My fiancé’s team went on to simulate whether this increased density of minicolumns simply meant that the columns were closer together or whether this indicated an overall increase in number of columns. Ultimately, their research supports the idea that there are more minicolumns which leads to an increased density of those columns. You might ask how the brain could produce more minicolumns without altering the cell numbers within those columns. Why aren’t there just more cells everywhere? One way to produce more minicolumns is to produce more progenitor cells which are subsequently producing those columns but to not alter the internal “clock” of those cells that tell them when to turn off and stop producing neurons for a single column. So each progenitor is still producing the same numbers of cells for a given column, but there are simply more progenitors producing more minicolumns. This is a hyperplasia of the neocortex, and its mechanisms are very closely linked with those of dysplastic processes.
My partner’s work has also more recently included the study of focal dysplasias in autism . So the autistic brain is very heterogeneous, showing increased growth of the cortex in some areas, and in other locations showing underdevelopment of neocortical tissue. It is quite possible, and even likely, that these underdeveloped areas exhibit an increase in the local progenitor pool which ultimately failed to differentiate and produce enough minicolumns. Evidence for this lies in the occurrence of ecoptic or “misplaced” tissues within the white and gray matter of autistic brains, a finding noted in the large majority of postmortem specimens .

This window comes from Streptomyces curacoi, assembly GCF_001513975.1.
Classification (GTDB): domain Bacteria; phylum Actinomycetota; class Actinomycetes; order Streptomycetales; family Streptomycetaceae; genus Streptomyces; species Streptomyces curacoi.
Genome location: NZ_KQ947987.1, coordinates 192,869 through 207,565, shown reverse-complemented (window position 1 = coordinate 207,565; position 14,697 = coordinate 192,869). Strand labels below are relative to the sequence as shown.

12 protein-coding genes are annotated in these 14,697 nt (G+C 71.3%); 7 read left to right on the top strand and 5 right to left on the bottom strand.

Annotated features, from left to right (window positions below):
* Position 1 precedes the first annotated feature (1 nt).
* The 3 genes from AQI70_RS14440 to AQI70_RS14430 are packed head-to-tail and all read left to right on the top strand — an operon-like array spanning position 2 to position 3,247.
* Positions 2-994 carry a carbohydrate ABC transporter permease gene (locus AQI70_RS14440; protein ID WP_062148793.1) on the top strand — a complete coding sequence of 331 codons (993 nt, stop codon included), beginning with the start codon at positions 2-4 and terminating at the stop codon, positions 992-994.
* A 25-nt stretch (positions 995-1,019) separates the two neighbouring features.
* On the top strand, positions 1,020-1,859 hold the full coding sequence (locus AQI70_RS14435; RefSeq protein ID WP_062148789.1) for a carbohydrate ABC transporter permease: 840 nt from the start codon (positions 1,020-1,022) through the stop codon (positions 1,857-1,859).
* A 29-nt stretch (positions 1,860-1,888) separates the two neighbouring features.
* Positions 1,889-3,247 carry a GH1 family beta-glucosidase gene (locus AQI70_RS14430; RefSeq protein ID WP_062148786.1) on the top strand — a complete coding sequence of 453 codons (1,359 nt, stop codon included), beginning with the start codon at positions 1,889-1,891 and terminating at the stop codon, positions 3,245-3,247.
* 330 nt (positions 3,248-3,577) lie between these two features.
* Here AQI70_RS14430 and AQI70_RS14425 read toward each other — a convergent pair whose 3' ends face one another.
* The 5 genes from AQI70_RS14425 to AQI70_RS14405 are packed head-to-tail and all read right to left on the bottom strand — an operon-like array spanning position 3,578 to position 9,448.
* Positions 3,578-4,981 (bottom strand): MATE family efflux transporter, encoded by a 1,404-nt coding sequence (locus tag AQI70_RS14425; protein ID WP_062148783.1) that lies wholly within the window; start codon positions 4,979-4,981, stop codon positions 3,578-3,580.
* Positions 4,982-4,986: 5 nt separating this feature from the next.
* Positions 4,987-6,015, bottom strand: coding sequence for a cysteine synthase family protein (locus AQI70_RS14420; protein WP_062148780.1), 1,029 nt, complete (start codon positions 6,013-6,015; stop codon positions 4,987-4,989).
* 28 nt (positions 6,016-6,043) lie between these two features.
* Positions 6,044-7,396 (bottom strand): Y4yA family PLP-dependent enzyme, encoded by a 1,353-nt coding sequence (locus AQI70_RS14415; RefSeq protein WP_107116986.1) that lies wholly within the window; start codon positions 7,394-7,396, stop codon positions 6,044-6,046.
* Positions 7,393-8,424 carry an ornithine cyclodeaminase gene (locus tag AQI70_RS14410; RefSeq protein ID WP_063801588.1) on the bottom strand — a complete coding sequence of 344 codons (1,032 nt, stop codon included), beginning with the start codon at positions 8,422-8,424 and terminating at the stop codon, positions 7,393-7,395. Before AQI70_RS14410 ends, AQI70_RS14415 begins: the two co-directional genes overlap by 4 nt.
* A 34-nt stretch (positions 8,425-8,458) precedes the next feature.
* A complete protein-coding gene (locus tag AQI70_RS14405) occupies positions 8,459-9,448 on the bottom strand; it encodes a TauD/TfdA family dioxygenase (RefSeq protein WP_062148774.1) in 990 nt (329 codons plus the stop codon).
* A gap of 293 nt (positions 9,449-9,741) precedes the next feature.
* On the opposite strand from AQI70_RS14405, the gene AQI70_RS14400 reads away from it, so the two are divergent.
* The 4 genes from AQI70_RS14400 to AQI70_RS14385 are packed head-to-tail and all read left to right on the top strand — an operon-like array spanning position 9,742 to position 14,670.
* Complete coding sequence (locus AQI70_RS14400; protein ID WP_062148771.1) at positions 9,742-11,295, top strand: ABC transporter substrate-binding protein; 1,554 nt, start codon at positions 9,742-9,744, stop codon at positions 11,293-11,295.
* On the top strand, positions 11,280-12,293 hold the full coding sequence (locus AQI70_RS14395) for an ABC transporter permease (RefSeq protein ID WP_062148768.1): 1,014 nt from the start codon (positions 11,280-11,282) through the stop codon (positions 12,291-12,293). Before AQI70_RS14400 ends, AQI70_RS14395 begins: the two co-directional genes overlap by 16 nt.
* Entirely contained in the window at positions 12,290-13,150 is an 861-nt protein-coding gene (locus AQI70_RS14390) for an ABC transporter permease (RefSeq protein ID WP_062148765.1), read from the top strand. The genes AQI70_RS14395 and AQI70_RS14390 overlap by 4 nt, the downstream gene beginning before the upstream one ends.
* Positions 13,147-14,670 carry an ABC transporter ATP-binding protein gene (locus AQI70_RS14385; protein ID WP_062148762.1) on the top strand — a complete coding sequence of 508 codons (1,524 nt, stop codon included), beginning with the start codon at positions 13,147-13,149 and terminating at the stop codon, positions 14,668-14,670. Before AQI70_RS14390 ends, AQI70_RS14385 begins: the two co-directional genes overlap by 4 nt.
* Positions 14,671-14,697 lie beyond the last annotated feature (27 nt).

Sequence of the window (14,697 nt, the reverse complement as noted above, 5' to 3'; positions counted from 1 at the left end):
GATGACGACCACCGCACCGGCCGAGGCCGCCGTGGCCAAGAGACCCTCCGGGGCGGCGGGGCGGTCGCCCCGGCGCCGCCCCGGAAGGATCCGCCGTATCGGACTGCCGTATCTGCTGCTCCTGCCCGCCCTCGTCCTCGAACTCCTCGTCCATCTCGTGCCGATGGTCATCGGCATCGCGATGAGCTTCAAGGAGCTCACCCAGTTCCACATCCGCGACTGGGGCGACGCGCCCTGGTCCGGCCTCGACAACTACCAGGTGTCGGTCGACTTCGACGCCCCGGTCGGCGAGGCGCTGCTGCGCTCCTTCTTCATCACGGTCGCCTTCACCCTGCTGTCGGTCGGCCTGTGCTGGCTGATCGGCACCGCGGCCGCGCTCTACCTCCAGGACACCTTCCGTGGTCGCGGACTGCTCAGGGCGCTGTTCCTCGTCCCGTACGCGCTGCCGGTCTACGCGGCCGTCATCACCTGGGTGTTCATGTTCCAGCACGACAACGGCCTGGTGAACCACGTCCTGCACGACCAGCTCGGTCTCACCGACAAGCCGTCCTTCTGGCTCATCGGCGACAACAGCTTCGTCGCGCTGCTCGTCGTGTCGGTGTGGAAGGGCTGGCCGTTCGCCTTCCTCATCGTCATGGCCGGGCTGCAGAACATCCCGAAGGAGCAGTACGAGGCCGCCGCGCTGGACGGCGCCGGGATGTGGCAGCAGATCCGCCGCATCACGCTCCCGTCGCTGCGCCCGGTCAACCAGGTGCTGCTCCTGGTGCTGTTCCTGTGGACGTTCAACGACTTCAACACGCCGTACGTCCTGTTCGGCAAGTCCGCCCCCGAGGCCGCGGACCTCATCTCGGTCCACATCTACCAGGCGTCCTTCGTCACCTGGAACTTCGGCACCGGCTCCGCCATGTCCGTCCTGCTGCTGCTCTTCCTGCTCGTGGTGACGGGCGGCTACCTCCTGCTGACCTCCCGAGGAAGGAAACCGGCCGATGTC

In the case of hyperplasia, if you delay maturity of the progenitor pool, this will likely result in an enlargement of the mature tissue, e.g., the cortex. If, on the other hand, if you delay progenitor maturity for even longer, perhaps even permanently, you promote a dysplasia and the tissue fails to develop properly. Both are related by severity, even though one tissue may appear overdeveloped and the other underdeveloped. It’s still likely a similar process that underlies both these occurrences.
So as a recap, in autism we see evidence of prolonged immaturity of the progenitor pool underlying the developing neocortex, as evidenced by increased numbers of minicolumns in some areas, underdeveloped cortex in other areas, and misplaced groups of cells called ectopias within both the gray and white matter, evidence of overproliferation, poor differentiation, and disturbed cell migration.